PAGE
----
The Process
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The Process

I use my gas forge (used to be coal)to forge close to shape, leaving the blade edge thick to prevent carbon loss. My wife is the best lady on the planet, but she wouldn't come near my coal forge, I've gotten her to take pictures for me now that I have my gas forge completed.

I clean up the profile, tang and start a plunge cut using a worn 36x 3M Regal belt on my Burr King 960. (Off on a tangent now) I just got this baby after using a 4x36 grinder for the last 2 years it's unbelievable!!! WOOO HOOOOO (sorry, but it's so cool!) Use a worn 60x to grind the preliminary bevels, then clean up with a newer 60x and 120x.

After cleanup on the Burr King (my baby, sorry Mrs. Leavitt) it's off to heat treat in the flames of the forge.

Heat treating is really where the "magic" of any steel, but especially a forged blade happens. First step is a normalizing cyle to relieve stress, I've tried a multi cycle normalizing, but feel that I was losing a little edge holding (carbon loss perhaps?). I slowly bring the blade up to nonmagnetic and then quench about 1/2 of the blade. Lately, I've been getting good results with canola oil, it smells nicer than the ATF I was using and it seems to give me a better cutting blade. I prefer the edge quench over a soft back draw because I get to wondering what's going on where I can't see the colors. I only fully harden kitchen knives. I get asked, "why don't you do multiple heat treat cycles?" My tests and all my research don't show any improvement in simple carbon steels with a multi cycle heat treat.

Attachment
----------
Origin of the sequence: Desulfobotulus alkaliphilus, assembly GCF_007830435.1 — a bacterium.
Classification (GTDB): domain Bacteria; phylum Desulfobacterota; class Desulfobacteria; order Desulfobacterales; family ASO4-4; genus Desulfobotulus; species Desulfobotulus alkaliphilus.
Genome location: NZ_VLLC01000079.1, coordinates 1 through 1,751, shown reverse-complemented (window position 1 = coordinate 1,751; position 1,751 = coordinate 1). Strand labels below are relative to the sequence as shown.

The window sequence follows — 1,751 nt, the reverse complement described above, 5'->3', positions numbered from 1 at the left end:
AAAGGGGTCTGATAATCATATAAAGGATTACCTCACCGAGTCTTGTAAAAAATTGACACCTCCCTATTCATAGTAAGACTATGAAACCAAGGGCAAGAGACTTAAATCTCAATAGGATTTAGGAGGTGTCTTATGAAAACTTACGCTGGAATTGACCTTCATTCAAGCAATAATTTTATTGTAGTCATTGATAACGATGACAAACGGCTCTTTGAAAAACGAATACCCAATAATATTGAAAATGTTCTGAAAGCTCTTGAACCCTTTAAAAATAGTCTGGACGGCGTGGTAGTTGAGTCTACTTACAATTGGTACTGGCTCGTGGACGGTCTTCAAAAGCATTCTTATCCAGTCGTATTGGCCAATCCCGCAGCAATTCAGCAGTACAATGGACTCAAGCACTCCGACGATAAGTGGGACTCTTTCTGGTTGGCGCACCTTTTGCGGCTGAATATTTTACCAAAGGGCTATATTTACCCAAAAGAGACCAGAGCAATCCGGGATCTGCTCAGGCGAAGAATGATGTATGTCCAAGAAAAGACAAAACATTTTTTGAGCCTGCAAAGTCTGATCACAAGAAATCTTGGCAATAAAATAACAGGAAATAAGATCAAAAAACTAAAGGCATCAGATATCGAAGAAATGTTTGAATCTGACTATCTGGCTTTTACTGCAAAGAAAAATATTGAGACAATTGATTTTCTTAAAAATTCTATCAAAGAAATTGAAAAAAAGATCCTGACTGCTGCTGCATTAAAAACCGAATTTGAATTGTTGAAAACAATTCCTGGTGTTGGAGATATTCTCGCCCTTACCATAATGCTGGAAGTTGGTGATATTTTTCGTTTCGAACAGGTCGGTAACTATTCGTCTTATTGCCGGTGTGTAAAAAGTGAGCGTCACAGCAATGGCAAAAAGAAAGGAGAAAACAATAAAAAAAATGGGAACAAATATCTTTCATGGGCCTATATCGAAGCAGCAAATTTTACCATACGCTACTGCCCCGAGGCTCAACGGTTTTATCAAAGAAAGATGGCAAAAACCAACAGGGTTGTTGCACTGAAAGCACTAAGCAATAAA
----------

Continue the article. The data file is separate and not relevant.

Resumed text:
I clean the blade up (to see colors) then into the tempering oven for 3 cycles to ensure martensite conversion. I'm seriously thinking about adding a cryo cycle but have to assemble the materials.

Finish up on the grinder by starting back with a used 60x to clean scale, new 60x to refine the grinds then up through a 400x before moving on to the satin finishing. I hand rub using a micarta or leather and micarta block. I start back with a 400x wet/dry using glass cleaner for a lube then on through to 1000x for the EDC or 2000x for the showier pieces. I really like a hand rubbed finish, it's a little more work but I think that straight sanding lines really show that the blade was crafted by someone who cares.

Handles are either wood or a phenolic. After epoxying and pinning (or Corby bolts) I'll "block" the handle with a sharp 60x to prevent the wood from burning. I remove the platen so I can slack belt up through a 15u Micron belt. Then a stiff piece of leather backs the sandpaper and I'll clean the scratches up. A nice carnuba wax finish or tung oil depending on the wood. Don't mistake this type of carnuba with what you're using on your car. Pure carnuba is so hard that you have to run it on a buffing wheel then use the buffing wheel to burn it into the wood grain. Done properly it leaves a wonderful glossy finish that is low maintenance, if it dulls you just rub it with a towel to bring the shine back.

Sheath making, sigh. I make a nice fitted leather pouch sheath for each blade. I make the sheaths because the sheaths I can afford to include aren't really up to what I think should be with one of my knives (well your knife.) I use leather instead of kydex or concealex because you can't strop your knife on that plastic stuff. I may start doing kydex sheaths if I get enough requests for it.

Thanks for taking the time to read this. If I do something differently than how you think I should or some other guy you know does it, feel free to tell me. It's a learning process and I'm always learning. Some steps are holdovers from using a coal forge and that ole 4"x36" grinder. I'm learning something new everyday. I hope this gives you a little insight into how I craft your knife. You're more than welcome to stop by and see for yourself or to try your hand at it.







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Will Leavitt